Saturn is the furthest planet from the Earth that you can actually see with your own eyes.  You'll need a telescope to spot our next gas giant: Uranus.  Unlike all the other planets in our solar system, Uranus spins on its side.  Nobody's exactly sure why, but it could be that a large object smashed into the planet a long time ago and knocked it sideways.  Besides moving differently, Uranus is also a lot colder than the other planets and is sometimes called an ice giant. It has reached the coldest temperature ever measured in our solar system, dipping almost as low as 223 degrees below zero.  

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Oh, brr! But it's not getting much warmer where we're headed. Come on squeaks, let's find our last gas giant: Neptune. Neptune is the furthest planet from the sun. It could take up to 12 years to fly to Neptune from Earth. And neptune takes a really long time to orbit the sun. Over 160 earth years to go around a singe time. But it has at least one thing in common with its big brother, Juptiter: it aso has giant storms swirling on it. Scientists caed one of these storms the Great Dark Spot, because it looks like a big blotch of dark bue. And this storm was fierce. Scientists think that the winds inside the storm were the strongest, fastest winds anywhere in our solar system. But this storm didn't ast as long as the one on Jupiter.  The last time astronomers pointed their telescopes at the great dark spot to take a picture of it, it had dissapeared. But a new storm has formed on another part of the planet. Whoo! That was an awesome trip. Now we've seen all of the panets in our solar system. But what else is out there? Plenty!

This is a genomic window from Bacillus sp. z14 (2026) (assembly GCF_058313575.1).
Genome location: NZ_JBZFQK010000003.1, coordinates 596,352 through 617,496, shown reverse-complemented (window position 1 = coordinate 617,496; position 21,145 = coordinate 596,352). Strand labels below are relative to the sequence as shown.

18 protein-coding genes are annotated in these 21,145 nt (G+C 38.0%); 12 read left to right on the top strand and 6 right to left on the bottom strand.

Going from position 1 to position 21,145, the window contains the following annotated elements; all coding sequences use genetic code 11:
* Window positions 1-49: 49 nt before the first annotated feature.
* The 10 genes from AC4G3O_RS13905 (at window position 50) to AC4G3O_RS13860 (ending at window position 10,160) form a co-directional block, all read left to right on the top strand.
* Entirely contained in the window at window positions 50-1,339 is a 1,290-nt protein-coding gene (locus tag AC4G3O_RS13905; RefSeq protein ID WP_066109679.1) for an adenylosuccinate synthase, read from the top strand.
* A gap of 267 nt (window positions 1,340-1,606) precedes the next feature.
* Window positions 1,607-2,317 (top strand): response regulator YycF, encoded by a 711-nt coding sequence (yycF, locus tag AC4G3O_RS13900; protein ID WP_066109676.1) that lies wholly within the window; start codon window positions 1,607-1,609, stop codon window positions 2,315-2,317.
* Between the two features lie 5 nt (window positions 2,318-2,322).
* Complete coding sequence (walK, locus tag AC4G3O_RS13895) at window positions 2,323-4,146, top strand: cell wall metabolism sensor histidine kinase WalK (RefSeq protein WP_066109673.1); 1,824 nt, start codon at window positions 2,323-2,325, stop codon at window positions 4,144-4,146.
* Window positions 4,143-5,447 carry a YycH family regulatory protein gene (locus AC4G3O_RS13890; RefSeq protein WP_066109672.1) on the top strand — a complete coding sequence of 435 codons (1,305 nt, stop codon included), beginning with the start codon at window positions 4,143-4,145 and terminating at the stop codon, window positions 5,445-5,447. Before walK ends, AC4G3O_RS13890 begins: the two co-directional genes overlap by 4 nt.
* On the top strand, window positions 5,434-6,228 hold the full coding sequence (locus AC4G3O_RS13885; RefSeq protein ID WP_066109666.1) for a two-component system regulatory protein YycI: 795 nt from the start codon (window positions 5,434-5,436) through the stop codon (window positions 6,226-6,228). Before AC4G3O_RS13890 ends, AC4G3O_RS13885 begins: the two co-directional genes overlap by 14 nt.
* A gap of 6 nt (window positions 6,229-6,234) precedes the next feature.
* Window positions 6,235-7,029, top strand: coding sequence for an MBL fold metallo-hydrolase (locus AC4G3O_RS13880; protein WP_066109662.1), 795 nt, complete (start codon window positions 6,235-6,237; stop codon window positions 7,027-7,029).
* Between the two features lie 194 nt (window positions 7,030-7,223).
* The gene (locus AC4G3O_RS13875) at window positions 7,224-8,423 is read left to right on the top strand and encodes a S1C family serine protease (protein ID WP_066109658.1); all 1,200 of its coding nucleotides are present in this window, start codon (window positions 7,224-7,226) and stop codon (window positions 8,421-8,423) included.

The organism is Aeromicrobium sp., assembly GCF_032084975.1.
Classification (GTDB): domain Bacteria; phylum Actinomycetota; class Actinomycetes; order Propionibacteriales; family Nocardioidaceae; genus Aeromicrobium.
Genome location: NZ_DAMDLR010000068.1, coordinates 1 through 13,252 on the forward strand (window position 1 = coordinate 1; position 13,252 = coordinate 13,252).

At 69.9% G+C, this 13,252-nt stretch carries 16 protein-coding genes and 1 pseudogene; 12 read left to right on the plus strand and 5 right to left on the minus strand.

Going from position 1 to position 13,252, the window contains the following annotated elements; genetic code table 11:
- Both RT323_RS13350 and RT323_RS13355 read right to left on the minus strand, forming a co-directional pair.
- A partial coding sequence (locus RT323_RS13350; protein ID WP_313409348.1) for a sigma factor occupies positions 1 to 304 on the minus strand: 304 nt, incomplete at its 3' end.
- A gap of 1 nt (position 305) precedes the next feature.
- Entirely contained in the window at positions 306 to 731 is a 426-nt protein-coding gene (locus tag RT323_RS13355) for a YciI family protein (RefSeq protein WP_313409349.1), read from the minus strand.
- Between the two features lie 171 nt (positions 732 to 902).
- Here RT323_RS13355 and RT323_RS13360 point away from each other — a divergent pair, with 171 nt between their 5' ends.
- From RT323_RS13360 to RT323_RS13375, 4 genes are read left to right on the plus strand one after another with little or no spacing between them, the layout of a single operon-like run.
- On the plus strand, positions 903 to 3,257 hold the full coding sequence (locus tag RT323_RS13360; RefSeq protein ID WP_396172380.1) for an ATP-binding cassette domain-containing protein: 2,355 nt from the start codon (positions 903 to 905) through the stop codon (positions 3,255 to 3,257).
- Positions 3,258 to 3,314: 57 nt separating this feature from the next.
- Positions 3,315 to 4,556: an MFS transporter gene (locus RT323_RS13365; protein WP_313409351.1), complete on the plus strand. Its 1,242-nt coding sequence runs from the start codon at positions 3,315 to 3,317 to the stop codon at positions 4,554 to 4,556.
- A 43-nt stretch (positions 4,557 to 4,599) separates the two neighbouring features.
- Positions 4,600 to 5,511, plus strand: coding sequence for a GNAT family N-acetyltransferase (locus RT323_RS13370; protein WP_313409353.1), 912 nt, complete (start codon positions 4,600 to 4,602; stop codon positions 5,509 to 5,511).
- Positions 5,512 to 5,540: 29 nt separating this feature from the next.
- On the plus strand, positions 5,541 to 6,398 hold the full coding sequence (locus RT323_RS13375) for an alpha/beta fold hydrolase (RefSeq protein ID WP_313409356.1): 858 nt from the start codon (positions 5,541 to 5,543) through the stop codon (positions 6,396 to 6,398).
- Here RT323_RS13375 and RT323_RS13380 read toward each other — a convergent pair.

Those rocky planets and gas giants are just a few of the things in our massive solar system.  It also has asteroids and comets and other small worlds made of dust and ice and almost certainly tons of other things scientists haven't even discovered yet.  So far, we've been looking at things in the solar system but there's way more stuff out there to see.  Our sun is just one of billions of stars all clustered together in what we call the Milky Way galaxy and there are even more galaxies beyond that and even more beyond that.  

You and I have talked a lot about space, haven't we?  We've learned about stars, we found out all about comets and asteroids, and we can even name all eight of the planets in our solar system, but have you ever thought about what's beyond our solar system?  The sun is just a star after all, and it, along with us and all the other planets, aren't just floating around in space all by ourselves.  Oh no.  Our solar system is part of something much, much bigger: a galaxy.  

A galaxy is a huge bunch of stars that are clustered together in space, and the galaxy that our solar system is part of is called the Milky Way.  

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The Milky Way is full of stars.  How many?  Well, do you know how much a thousand is?  A thousand looks like this, and if you take a thousand and multiply it by a thousand and multiply it by a thousand again, that number is a billion, and there are billions of stars just in the Milky Way alone.  In fact, there are so many stars in the Milky Way that we still don't know exactly how many there are, but scientists think that many of the other stars in our galaxy probably have planets of their own, and the Milky Way isn't the only galaxy.